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Health Expect. 2017 Dec;20(6):1201-1217. doi: 10.1111/hex.12527. Epub 2016 Dec 23.

Patient expectations for management of chronic non-cancer pain: A systematic review.

Author information

1
Department of Anaesthesiology and Pain Medicine, Maastricht University Medical Centre, Maastricht, The Netherlands.
2
Department of Orthopaedic Surgery, Maastricht University Medical Centre, Maastricht, The Netherlands.
3
The Joanna Briggs Institute, The University of Adelaide, Adelaide, SA, Australia.
4
School for Public Health and Primary Care, Maastricht University, Maastricht, The Netherlands.
5
Kleijnen Systematic Reviews Ltd, York, UK.
6
Department of Clinical Epidemiology and Medical Technology, Maastricht University Medical Centre, Maastricht, The Netherlands.

Abstract

BACKGROUND:

Chronic pain is a major economic and social health problem. Up to 79% of chronic pain patients are unsatisfied with their pain management. Meeting patients' expectations is likely to produce greater satisfaction with care. The challenge is to explore patients' genuine expectations and needs. However, the term expectation encompasses several concepts and may concern different aspects of health-care provision.

OBJECTIVE:

This review aimed to systematically collect information on types and subject of patients' expectations for chronic pain management.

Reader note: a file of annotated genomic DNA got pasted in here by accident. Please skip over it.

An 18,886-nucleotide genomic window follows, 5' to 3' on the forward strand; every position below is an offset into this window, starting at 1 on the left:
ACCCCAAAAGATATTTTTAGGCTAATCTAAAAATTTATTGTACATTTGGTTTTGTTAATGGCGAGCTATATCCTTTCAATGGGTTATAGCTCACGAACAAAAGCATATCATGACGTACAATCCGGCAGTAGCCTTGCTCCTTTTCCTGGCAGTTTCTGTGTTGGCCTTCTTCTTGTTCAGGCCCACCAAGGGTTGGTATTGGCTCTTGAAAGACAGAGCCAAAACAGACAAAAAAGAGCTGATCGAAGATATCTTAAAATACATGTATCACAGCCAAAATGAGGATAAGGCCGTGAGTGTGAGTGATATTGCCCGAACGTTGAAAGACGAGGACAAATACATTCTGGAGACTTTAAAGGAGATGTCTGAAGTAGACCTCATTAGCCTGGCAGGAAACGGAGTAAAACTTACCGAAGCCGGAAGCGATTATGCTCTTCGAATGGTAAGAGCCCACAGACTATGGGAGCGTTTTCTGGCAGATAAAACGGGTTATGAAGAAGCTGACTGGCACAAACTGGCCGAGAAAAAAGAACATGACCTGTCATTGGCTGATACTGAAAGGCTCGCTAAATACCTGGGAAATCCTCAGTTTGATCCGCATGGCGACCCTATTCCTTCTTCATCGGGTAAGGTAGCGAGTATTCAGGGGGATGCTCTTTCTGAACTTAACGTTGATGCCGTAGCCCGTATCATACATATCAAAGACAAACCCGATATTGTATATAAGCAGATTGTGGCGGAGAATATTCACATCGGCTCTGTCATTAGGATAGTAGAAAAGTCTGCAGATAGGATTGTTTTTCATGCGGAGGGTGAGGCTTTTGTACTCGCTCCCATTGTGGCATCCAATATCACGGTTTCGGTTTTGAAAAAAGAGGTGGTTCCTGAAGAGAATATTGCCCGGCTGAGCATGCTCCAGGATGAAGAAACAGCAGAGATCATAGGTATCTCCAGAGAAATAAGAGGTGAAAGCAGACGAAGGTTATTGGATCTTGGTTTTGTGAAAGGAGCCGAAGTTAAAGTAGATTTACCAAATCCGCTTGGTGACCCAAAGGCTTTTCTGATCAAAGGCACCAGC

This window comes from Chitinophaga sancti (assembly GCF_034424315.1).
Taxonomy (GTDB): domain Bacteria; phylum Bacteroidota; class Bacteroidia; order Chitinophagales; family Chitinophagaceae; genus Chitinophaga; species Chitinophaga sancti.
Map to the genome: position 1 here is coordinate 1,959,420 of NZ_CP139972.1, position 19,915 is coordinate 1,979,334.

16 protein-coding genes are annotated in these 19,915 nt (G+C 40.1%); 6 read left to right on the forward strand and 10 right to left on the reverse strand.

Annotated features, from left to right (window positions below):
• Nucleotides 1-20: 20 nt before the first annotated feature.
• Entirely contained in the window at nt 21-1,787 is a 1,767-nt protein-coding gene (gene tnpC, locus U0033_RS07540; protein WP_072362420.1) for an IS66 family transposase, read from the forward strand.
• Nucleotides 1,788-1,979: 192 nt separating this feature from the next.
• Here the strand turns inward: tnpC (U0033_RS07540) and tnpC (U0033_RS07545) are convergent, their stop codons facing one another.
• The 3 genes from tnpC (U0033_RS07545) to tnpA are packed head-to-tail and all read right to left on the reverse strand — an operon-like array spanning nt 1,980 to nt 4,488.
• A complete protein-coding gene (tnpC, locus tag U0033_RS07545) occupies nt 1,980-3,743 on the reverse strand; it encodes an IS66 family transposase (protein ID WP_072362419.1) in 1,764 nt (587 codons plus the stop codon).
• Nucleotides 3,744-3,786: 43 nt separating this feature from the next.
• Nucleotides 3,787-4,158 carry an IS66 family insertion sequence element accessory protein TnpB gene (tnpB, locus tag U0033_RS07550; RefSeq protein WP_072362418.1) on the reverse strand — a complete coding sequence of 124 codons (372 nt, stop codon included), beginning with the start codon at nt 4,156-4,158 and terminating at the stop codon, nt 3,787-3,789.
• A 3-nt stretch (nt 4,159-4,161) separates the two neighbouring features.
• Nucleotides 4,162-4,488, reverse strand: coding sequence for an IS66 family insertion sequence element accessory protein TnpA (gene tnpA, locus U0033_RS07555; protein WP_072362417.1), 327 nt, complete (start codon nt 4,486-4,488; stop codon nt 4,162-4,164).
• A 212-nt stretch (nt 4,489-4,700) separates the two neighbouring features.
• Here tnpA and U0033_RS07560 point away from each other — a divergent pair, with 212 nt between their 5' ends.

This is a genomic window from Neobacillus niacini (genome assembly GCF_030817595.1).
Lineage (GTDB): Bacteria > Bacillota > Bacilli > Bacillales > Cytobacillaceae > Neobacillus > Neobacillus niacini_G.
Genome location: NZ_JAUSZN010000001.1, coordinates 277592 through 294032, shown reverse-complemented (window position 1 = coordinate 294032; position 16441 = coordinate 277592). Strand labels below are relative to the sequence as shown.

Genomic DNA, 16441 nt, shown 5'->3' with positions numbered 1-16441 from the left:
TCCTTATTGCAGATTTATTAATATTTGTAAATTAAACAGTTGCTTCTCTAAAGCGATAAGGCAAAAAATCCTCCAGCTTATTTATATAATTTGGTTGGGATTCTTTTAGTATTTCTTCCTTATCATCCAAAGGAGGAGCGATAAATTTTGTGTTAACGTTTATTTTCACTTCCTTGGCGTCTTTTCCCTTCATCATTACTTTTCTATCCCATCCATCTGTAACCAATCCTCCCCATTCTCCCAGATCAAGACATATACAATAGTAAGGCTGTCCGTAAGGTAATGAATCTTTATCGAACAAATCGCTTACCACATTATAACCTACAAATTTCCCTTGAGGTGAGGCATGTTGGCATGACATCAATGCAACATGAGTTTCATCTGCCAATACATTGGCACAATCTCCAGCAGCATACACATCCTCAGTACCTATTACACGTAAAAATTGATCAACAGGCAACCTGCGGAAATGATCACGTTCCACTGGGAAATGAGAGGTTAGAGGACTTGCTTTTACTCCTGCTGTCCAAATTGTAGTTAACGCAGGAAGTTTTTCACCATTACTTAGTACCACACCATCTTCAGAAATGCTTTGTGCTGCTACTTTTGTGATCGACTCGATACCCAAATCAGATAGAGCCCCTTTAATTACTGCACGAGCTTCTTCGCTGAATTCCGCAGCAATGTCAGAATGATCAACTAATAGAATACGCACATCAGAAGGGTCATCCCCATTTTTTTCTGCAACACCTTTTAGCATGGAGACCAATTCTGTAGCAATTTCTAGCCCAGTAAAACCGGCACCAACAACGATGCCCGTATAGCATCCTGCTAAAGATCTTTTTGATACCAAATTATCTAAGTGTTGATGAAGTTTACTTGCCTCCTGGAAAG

SEARCH STRATEGY:

We searched for quantitative and qualitative studies. Because of the multidimensional character of the term "expectations," the search included subject headings and free text words related to the concept of expectations.

DATA EXTRACTION AND SYNTHESIS:

A framework for understanding patients' expectations was used to map types of expectations within structure, process or outcome of health care.

MAIN RESULTS:

Twenty-three research papers met the inclusion criteria: 18 quantitative and five qualitative. This review found that assessment of patients' expectations for treatment is mostly limited to outcome expectations (all 18 quantitative papers and four qualitative papers). Patients generally have high expectations regarding pain reduction after treatment, but expectations were higher when expressed as an ideal expectation (81-93% relief) than as a predicted expectation (44-64%).

DISCUSSION AND CONCLUSIONS:

For health-care providers, for pain management and for pain research purposes, the awareness that patients express different types of expectations is important. For shared decision making in clinical practice, it is important that predicted expectations of the patient are known to the treating physician and discussed. Structure and process expectations are under-represented in our findings. However, exploring and meeting patients' expectations regarding structure, process and outcome aspects of pain management may increase patient satisfaction.

PMID:
28009082
PMCID:
PMC5689237
DOI:
10.1111/hex.12527
[Indexed for MEDLINE]
Free PMC Article

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